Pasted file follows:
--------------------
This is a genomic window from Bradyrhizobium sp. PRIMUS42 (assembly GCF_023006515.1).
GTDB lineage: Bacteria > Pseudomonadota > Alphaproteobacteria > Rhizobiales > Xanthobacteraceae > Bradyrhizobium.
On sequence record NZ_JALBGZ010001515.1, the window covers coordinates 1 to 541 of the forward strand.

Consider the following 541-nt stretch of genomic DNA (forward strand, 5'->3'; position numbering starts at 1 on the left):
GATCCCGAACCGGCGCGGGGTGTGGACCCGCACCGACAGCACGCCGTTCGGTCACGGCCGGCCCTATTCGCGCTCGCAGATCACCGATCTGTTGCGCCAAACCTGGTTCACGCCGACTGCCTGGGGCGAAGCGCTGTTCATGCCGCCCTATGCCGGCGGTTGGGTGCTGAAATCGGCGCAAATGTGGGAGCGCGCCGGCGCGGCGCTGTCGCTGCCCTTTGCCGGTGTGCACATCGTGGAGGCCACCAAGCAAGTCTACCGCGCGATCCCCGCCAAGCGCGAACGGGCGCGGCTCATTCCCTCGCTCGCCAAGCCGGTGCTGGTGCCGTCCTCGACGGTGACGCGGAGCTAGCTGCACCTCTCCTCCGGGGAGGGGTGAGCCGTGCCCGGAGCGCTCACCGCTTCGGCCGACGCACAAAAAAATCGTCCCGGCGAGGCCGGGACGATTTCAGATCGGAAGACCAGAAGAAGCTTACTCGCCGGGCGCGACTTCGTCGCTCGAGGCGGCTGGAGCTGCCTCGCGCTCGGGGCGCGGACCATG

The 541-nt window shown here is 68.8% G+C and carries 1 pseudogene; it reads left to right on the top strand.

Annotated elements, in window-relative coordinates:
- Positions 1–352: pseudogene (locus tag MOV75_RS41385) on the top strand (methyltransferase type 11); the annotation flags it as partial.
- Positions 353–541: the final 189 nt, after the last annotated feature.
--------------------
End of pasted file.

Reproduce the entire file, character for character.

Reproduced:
This is a genomic window from Bradyrhizobium sp. PRIMUS42 (assembly GCF_023006515.1).
GTDB lineage: Bacteria > Pseudomonadota > Alphaproteobacteria > Rhizobiales > Xanthobacteraceae > Bradyrhizobium.
On sequence record NZ_JALBGZ010001515.1, the window covers coordinates 1 to 541 of the forward strand.

Consider the following 541-nt stretch of genomic DNA (forward strand, 5'->3'; position numbering starts at 1 on the left):
GATCCCGAACCGGCGCGGGGTGTGGACCCGCACCGACAGCACGCCGTTCGGTCACGGCCGGCCCTATTCGCGCTCGCAGATCACCGATCTGTTGCGCCAAACCTGGTTCACGCCGACTGCCTGGGGCGAAGCGCTGTTCATGCCGCCCTATGCCGGCGGTTGGGTGCTGAAATCGGCGCAAATGTGGGAGCGCGCCGGCGCGGCGCTGTCGCTGCCCTTTGCCGGTGTGCACATCGTGGAGGCCACCAAGCAAGTCTACCGCGCGATCCCCGCCAAGCGCGAACGGGCGCGGCTCATTCCCTCGCTCGCCAAGCCGGTGCTGGTGCCGTCCTCGACGGTGACGCGGAGCTAGCTGCACCTCTCCTCCGGGGAGGGGTGAGCCGTGCCCGGAGCGCTCACCGCTTCGGCCGACGCACAAAAAAATCGTCCCGGCGAGGCCGGGACGATTTCAGATCGGAAGACCAGAAGAAGCTTACTCGCCGGGCGCGACTTCGTCGCTCGAGGCGGCTGGAGCTGCCTCGCGCTCGGGGCGCGGACCATG

The 541-nt window shown here is 68.8% G+C and carries 1 pseudogene; it reads left to right on the top strand.

Annotated elements, in window-relative coordinates:
- Positions 1–352: pseudogene (locus tag MOV75_RS41385) on the top strand (methyltransferase type 11); the annotation flags it as partial.
- Positions 353–541: the final 189 nt, after the last annotated feature.